The authors of the game 0 AD - well done

    PVS-Studio & 0 AD

    0 AD is a three-dimensional game in the genre of historical real-time strategy game, developed by a community of volunteers. The size of the code base is small and I decided to check out the game as a holiday from large projects such as Android and XNU Kernel. So, we have a project that contains 165,000 lines of C ++ code. Let's see what is interesting in it can be found with the help of the PVS-Studio static analyzer.

    0 AD

    0 AD (0 AD) is a free three-dimensional game in the genre of historical real-time strategy, developed by a community of volunteers (the main developers are united in the Wildfire Games team). The game allows you to control the civilizations that existed in the period 500 years BC. e. —1 year BC. e. As of the summer of 2018, the project is in alpha version. [ Description taken from Wikipedia].

    Why exactly AD 0?

    I asked a colleague Yegor Bredikhin ( EgorBredikhin) select and check for me some small open project with which I could work in breaks between other tasks. He sent me a log for the 0 AD project. To the question: “Why this particular project?” Was the answer: “Yes, I just played this game, a good real-time strategy.” Ok, then it will be 0 AD :).

    Error density

    Just want to praise the authors of 0 AD for good quality C ++ code. Well done, rarely able to meet such a low density of errors. Of course, not all errors are meant, but those that can be detected with PVS-Studio. As I said, although PVS-Studio does not find all the errors, nevertheless, we can safely talk about the relationship between the density of errors and the quality of the code as a whole.

    Few numbers. The total number of non-empty lines of code is 231270. Of these, 28.7% are comments. Total, 165,000 lines of pure C ++ code.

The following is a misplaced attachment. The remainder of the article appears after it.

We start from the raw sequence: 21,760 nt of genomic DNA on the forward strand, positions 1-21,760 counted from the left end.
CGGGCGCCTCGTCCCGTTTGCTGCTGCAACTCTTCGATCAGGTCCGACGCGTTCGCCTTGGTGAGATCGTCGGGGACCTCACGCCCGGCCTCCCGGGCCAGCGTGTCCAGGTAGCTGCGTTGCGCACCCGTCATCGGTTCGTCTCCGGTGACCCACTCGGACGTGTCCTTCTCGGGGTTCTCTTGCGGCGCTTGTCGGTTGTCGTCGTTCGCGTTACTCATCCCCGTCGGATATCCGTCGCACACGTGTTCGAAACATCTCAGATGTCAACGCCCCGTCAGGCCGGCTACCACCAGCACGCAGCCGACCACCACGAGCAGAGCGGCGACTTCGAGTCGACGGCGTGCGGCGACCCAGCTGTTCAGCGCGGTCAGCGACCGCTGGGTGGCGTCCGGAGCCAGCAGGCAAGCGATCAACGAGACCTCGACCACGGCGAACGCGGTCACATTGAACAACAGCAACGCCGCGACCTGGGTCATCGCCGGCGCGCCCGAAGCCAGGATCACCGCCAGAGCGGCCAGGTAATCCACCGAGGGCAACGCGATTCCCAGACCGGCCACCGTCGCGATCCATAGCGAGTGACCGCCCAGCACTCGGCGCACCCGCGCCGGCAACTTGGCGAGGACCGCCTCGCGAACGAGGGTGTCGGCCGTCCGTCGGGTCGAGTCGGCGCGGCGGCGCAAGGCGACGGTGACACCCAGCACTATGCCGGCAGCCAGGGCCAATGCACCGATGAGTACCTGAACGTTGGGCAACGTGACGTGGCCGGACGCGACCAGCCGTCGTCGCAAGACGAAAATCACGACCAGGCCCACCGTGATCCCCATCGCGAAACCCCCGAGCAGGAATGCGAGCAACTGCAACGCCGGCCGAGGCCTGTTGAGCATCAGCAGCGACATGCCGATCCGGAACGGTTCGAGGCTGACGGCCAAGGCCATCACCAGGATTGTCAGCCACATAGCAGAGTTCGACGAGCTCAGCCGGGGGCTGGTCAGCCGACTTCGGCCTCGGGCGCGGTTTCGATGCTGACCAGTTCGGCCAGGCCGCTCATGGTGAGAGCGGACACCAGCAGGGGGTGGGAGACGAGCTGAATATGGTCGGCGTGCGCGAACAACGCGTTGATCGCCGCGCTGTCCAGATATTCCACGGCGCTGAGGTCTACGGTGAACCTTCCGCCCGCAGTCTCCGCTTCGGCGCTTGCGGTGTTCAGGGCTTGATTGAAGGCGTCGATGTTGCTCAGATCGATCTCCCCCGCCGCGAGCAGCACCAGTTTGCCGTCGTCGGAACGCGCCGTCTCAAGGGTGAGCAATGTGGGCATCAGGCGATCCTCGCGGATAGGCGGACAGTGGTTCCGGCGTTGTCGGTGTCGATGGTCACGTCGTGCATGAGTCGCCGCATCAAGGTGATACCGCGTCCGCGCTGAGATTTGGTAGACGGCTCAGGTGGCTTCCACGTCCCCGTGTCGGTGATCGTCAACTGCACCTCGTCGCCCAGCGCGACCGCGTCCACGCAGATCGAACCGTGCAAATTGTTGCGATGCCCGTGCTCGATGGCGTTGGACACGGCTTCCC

The number of messages issued by the analyzer was small, and after reviewing them all, I wrote out 19 errors. All these errors I will discuss later in the article. Perhaps I missed something, considering the error innocuous, inaccurate code. However, in general, this picture does not change.

    So, I found 19 errors on 165,000 lines of code. We calculate the density of errors: 19 * 1000/165000 = 0.115.

    For simplicity, we round and assume that the PVS-Studio analyzer detects 0.1 errors per 1000 lines of code in the game code.

    Excellent result! For comparison, in my recent article about Android, I thought that I detected at least 0.25 errors per 1000 lines of code. In fact, the density of errors there is even more, I just did not find the strength to carefully analyze the entire report.

    Or take for example the EFL Core Libraries library, which I carefully studied and counted the number of defects. In it, PVS-Studio detects 0.71 errors per 1000 lines of code.

    So, the authors of AD 0 are great, but for the sake of fairness, it should be noted that a small amount of code written in C ++ helps them. Unfortunately, the larger the project, the faster its complexity increases, and the density of errors increases nonlinearly ( more ).


    Let's now look at the 19 errors I found in the game. To analyze the project, I used PVS-Studio version 6.24. I suggest trying to download the demo version and check the projects you are working on.

    Note. We position PVS-Studio as a B2B solution. For small projects and individual developers, we have the free license option: " How to use PVS-Studio for free ."

    Error N1

    We begin with the consideration of a complex error. In fact, it is not complicated, but you have to get acquainted with a fairly large code fragment.

    void WaterManager::CreateWaveMeshes()
      int nbNeighb = 0;
      bool found = false;
      nbNeighb = 0;
      for (int p = 0; p < 8; ++p)
        if (CoastalPointsSet.count(xx+around[p][0] +
                                   (yy + around[p][1])*SideSize))
          if (nbNeighb >= 2)
            CoastalPointsSet.erase(xx + yy*SideSize);
          // We've found a new point around us.// Move there
          xx = xx + around[p][0];
          yy = yy + around[p][1];
          indexx = xx + yy*SideSize;